Earlier research links just a half an hour's use a day with up to 40% higher odds of brain cancer. Children's maturing brains are especially susceptible, and will have decades of use before middle age. How to negotiate a reasonable relationship with this dangerous technology? Can you turn off your phone when not in use? Or carry it in a purse or bag away from your body? How about texting or using the speaker phone instead of putting the phone directly to your ear? Use old fashioned land line when not in travel?
Saturday, December 17, 2011
Friday, December 16, 2011
Thursday, December 15, 2011
Environmental Committee meetings take place on the first Wednesday of the month, 7 pm at Paul Revere Fieldhouse.
January 4 (CANCELED)
February 1st and March 7th (NEW INITIATIVES DAY)
Have you been wanting to join NNA's Environmental Committee? Then all that is required it that you become a member. http://www.northcenterneighborhood.org Do you have an idea or want to lead your own initiative? Then February 1st and March 7th is for you! Join NNA's Environmental Committee and present your ideas!
Saturday, December 10, 2011
Ask anyone on the street if earthworms are good for ecosystems and you will undoubtedly receive a resounding “YES!”. When asked why, they may say something like “earthworms mix and aerate the soil”. It is a basic ecological concept that we may have learned as early as kindergarten. However, recent research on invasion of these seemingly benevolent creatures into previously earthworm-free hardwood forests of the Great Lakes Region has seriously challenged that belief. Researchers at the University of Minnesota, and elsewhere, have documented dramatic changes in native hardwood forest ecosystems when exotic earthworms invade. These changes including losses of native understory plant species and tree seedlings, changes in soil structure and declines in nutrient availability. There is also fascinating evidence emerging that the changes caused by exotic earthworms may lead to a cascade of other changes in the forest that affect small mammal, bird and amphibian populations, increase the impacts of herbivores like white-tailed deer, and facilitate invasions of other exotic species such as European slugs and exotic plants like buckthorn and garlic mustard. These results suggest that exotic earthworms may pose a grave threaten the biodiversity and long term stability of hardwood forest ecosystems in the region. Much more research is needed.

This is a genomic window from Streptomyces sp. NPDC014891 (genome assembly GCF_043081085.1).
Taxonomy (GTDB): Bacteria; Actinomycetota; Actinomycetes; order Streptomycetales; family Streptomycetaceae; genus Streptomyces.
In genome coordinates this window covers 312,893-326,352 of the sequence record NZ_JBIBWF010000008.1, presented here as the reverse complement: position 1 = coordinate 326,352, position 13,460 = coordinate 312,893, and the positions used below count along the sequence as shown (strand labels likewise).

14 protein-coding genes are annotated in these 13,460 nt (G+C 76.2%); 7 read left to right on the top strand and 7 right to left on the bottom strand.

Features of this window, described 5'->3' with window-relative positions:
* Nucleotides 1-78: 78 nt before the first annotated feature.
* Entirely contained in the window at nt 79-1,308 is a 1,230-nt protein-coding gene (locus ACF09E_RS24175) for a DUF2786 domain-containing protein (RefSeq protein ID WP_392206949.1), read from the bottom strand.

So, which earthworms are native in the Great Lakes Region? None!
Read more... http://www.nrri.umn.edu/worms/forest/index.html
Thursday, December 8, 2011
|Bruce and Anne Hunt, Mari Monroy, Cesar Espinoza|
Congratulations to Anne Hunt, Bruce Hunt, Janice Ryan and all the members of the “St. Ben’s Buds” who work on Saturdays to make our area look so great. The award recognizes that in caring for our landscape, we contribute a significant commitment to our neighborhood and to the whole city. Gardens and other green spaces help improve air quality, utilize rainwater and make Chicago a beautiful place in which to live.
Ingenuity, design, volunteer effort and use earned a First Place Mayor’s Landscape Award for St. Benedict Parish and Schools, 2215 W. Irving Park. On Saturday, December 3, the winners of the 55th year’s competition were honored at a ceremony and received plaques from Karen Weigert, the City’s Chief Sustainability Officer. The 1st place award to St. Benedict is in the schools category, in one of three regions in the city.
The gardens are adjacent to St. Ben’s preschool, elementary and high schools. Students of all ages come to the gardens for hands-on interaction with the green space. Eighth graders raise money for a class trip by selling bulbs, which they plant along Bell Avenue. Scout troops plant lilac trees, nasturtium seeds and the bulbs from Easter lilies used in the church. Students earn service points when they join regular members of the St. Ben’s Buds garden club to weed, trim, rake and spread mulch. Teaching children to love the earth is a part of the curriculum. How fortunate to have classrooms surrounded by green, growing plants and trees!
The “St. Ben’s Buds” take advantage of plant swaps organized by the Northcenter Neighborhood Association Garden Club and Greencorps Chicago, as well as divided plants from parishioners’ gardens. Annuals from the 47th Ward and the Chamber of Commerce also enhanced the beds this season.